The worst thing about history is its lack of monsters. There’s Hitler, of course, the gold standard of historical bad guys, but when I say monsters I mean MONSTERS--mysterious, possibly hairy and/or scaly creatures of unknown origin, things you run from in the night and hope aren’t lurking under your bed. Unfortunately, monsters like Hitler are real and those other guys aren’t, but that leads us to the best thing about history: you don’t have to let facts get in the way of telling a good story.
Manifest Destiny is a comic book that plays fast and loose with history, inserting mystery, fantasy, and--best of all--monsters into the real life story of the Lewis and Clark expedition. In this version of history, Meriwether Lewis chronicles President Thomas Jefferson’s hidden objective for the Corps of Discovery: destroying monsters and making the territory safe.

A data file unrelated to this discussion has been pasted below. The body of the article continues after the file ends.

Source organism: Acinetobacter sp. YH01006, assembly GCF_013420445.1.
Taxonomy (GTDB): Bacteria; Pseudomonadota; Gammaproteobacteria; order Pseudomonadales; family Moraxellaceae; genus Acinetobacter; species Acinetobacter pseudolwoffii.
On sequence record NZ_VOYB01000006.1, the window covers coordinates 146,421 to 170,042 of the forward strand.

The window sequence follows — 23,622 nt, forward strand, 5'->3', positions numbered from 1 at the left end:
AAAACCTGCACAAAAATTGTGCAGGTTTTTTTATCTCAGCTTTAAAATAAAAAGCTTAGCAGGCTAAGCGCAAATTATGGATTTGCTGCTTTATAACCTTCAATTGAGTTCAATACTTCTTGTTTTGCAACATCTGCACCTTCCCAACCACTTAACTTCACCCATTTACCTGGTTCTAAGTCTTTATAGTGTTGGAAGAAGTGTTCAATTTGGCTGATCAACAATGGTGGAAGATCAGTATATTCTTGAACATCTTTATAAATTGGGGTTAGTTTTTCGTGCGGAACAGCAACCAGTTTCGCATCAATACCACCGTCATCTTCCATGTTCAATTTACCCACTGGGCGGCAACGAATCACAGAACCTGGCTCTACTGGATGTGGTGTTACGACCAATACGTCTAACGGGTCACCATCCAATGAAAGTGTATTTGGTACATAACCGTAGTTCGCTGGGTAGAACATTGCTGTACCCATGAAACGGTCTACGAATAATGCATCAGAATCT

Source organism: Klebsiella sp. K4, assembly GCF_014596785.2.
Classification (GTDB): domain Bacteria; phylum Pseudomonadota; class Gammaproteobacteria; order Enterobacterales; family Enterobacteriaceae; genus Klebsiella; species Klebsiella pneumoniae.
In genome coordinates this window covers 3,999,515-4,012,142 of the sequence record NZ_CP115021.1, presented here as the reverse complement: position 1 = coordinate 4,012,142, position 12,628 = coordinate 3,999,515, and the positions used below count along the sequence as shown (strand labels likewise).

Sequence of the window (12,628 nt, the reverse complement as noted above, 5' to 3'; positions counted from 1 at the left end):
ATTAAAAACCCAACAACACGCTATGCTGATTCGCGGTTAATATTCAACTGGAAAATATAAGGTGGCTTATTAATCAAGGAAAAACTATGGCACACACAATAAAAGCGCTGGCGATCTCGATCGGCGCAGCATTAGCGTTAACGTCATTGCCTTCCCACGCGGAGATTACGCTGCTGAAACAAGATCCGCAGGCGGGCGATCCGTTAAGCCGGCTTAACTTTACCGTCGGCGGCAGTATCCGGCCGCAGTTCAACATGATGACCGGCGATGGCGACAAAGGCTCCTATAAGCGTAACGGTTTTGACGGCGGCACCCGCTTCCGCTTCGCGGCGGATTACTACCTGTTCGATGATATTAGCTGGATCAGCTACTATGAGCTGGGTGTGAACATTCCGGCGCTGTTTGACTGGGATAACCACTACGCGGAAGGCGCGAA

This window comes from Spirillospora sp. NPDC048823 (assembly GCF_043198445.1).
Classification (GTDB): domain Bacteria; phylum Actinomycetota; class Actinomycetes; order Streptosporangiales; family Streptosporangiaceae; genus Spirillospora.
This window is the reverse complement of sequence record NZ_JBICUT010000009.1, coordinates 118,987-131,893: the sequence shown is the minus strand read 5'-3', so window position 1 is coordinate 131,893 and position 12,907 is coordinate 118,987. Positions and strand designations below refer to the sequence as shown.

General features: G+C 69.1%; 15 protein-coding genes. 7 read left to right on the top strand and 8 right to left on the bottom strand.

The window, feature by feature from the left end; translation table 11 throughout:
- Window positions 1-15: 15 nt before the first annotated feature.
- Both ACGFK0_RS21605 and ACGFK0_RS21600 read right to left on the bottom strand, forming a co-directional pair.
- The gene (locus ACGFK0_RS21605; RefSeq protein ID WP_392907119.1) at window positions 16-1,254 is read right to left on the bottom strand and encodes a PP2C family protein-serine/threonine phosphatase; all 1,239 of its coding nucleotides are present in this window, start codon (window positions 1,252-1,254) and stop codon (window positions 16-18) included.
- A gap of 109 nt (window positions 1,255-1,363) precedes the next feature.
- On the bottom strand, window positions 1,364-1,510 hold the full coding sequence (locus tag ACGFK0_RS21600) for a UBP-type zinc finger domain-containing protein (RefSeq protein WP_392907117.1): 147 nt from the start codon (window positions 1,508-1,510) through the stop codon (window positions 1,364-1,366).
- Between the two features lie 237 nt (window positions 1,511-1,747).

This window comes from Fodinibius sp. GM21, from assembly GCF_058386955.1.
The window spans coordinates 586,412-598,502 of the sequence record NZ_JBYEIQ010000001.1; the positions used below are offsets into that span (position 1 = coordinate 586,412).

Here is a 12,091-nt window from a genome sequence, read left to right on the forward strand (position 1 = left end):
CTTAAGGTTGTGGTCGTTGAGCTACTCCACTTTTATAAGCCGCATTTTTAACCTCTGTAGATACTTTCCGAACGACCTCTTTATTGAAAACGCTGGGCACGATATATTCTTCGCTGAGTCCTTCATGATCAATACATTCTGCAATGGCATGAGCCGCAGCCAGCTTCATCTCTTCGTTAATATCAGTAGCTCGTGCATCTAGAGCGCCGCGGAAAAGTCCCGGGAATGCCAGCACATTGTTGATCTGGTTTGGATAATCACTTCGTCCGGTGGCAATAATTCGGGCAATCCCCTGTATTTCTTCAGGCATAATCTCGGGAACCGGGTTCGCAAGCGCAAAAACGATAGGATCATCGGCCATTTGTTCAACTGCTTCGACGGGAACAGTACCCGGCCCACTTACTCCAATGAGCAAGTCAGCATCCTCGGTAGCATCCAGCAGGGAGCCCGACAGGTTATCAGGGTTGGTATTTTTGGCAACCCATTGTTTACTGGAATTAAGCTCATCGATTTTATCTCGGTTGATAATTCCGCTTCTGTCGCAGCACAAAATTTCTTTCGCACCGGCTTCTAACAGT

Early in their journey, the Corps encounters a structure readers will recognize as the famous Gateway Arch of St. Louis. Here it’s a massive botanical structure which vexes the explorers and serves as a backdrop for their first encounter with the minotaur-like creatures which inhabit the land. These huge hybrid beasts are part horse, buffalo, and human, and are quickly dispatched by the ninja-like fury of Sacagawea. The danger grows as the explorers push deeper into the territory.
Add to this an intelligent fungus which turns people into chlorophyll-spouting zombies and one of the most celebrated episodes in American history becomes an Indiana Jones-style adventure. A case of wooden stakes in the ship’s cargo hold hints at things to come, making volume 2 of this series something to look forward to in 2015.